By Prateek Shrivastava
Savings, insurance and pensions may not be the most riveting of subject matter, but you’d be amazed how many people want to have them. And that does not just mean people in the developed world who are familiar with banking established as a part of their everyday life. A young man in rural Nigeria may never have seen a bank branch but that does not mean he doesn’t want to save for his retirement.
Only 30 percent of the world’s population has a bank account. To say, as a result, that 70 percent of the planet needs financial services is an oversimplification but it is a good starting point from which to build global financial management infrastructure. And we are rapidly discovering that the unbanked, who are located predominantly in emerging markets, are demanding services which go beyond simply making payments. They want to access everything from savings to loan payments.
So there is a services gap to fill but cost is a major barrier to the adoption of mobile financial services provision in emerging markets. The platform that Monitise has developed and deployed, most recently in Nigeria, provides shared mobile financial services for both technology and agent networks and aims to reduce the cost to providers of successfully launching in emerging markets.
In these markets, apart from helping banks and mobile network operators reach out to the unbanked with targeted products, we are also helping authorised companies become ‘mobile money scheme’ providers. These in turn can enable local banks and other financial service providers to offer mobile money services to their customers.
Wherever we operate, and that extends to India and Indonesia, we have to keep the domestic financial services and telecommunications regulators informed of our work, of course. Generally we are fortunate in that obtaining a licence to operate, where that’s required, tends to be the responsibility of our operating partner in that country. Nigeria proved to be an exception to that. There, because of regulatory requirements, Monitise Nigeria needs its own licence to provide mobile services.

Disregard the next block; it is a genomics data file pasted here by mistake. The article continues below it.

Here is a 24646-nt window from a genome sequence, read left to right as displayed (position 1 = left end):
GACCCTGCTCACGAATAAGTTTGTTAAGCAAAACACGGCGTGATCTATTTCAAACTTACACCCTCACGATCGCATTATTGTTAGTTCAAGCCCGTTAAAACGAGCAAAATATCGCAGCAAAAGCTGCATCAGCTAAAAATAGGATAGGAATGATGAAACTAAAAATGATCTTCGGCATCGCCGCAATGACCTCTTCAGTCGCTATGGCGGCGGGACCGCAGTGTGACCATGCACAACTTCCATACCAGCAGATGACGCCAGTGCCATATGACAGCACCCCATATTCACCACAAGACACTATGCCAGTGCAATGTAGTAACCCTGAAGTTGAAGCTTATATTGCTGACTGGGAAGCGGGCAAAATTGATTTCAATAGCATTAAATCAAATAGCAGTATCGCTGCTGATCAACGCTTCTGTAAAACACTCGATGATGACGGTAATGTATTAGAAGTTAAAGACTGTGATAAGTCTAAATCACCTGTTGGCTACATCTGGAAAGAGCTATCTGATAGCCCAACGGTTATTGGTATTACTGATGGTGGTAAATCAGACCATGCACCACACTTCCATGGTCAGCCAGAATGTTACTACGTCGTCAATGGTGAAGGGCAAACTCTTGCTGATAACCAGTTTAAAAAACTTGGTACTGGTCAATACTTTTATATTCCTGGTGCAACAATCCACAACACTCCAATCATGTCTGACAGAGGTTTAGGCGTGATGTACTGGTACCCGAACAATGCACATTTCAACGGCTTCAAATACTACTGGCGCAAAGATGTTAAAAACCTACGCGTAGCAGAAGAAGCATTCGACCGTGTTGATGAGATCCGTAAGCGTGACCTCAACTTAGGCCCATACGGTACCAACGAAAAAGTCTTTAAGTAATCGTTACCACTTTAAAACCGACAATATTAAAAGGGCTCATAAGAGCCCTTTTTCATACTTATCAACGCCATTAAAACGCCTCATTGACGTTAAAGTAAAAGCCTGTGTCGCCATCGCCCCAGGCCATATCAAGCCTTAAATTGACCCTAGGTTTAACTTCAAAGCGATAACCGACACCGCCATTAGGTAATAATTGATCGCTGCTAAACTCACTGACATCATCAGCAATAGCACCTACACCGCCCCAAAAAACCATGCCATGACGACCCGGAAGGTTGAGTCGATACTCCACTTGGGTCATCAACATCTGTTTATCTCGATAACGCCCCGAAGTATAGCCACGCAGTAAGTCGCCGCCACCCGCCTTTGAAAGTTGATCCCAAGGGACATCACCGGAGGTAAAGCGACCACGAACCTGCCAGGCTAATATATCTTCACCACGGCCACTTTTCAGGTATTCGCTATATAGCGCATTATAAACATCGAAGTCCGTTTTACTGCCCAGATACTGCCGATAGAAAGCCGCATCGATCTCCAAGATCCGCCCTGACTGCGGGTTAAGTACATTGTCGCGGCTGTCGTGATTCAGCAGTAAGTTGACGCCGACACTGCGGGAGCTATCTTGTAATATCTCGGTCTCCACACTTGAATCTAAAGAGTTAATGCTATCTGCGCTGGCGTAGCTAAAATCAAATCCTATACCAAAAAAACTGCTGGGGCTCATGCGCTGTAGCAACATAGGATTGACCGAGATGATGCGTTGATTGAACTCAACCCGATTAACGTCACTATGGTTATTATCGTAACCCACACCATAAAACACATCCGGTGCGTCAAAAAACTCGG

There’s no set template for entering a market, but in our experience what works best is bringing a managed service and a best-of-class technology platform into a country and then customising it for local deployment.
We also find, particularly in emerging markets, that providing the toolkit to build an agent network and the knowhow of business processes to operating the service, permits a smoother start up and operation.
And we always help our partners establish their mobile money presence through a structured approach. The starting point for this is to establish an understanding of existing distribution networks (for example those of FMCG companies or petrol station chains) to help seed an agent network.
In general agents are not difficult to find but we have to satisfy ourselves that they are trustworthy. The challenge we find lies in ensuring their liquidity; making sure they have sufficient cash in the till and e-money on the mobile to meet demand.
We also advise partners on marketing strategies to build trust in their scheme. In many cultures that’s best achieved through word-of-mouth, passed on as a result of positive experiences among customers. We would combine that with radio advertising and roadshows (which can be as simple as buses going from town to town presenting short plays to inform people of the new services being offered).
It is very much the job of the financial regulators in each market to provide a safe financial services environment for its citizens. And in an environment of global crises, more regulators are becoming wary of innovations that could destabilise their economy.
Banks are also waking up to the potential of customers who do not use many bank services, and are moving to target this segment with new products.
The combination of these factors is making it increasingly difficult for financial regulators to accept a mobile money service that is offered by a non-financial service provider. And we are seeing regulators around the world only allowing entities that they have previously authorised to offer mobile money services. At Monitise we have no problem with that.
It’s clear that mobile operators understand the mass distribution of products at very low price points, which provides the perfect model for mass mobile money deployment. So mobile payment services can be easily led by operators. However, when it comes to mobile financial services beyond basic payments (savings for example) a close collaboration with the banks is required. At that point mobile operators may well have to allow banks to take the lead.
Prateek Shrivastava is the Managing Director of Monitise Africa.
The editorial views expressed in this article are solely those of the author(s) and will not necessarily reflect the views of the GSMA, its Members or Associate Members.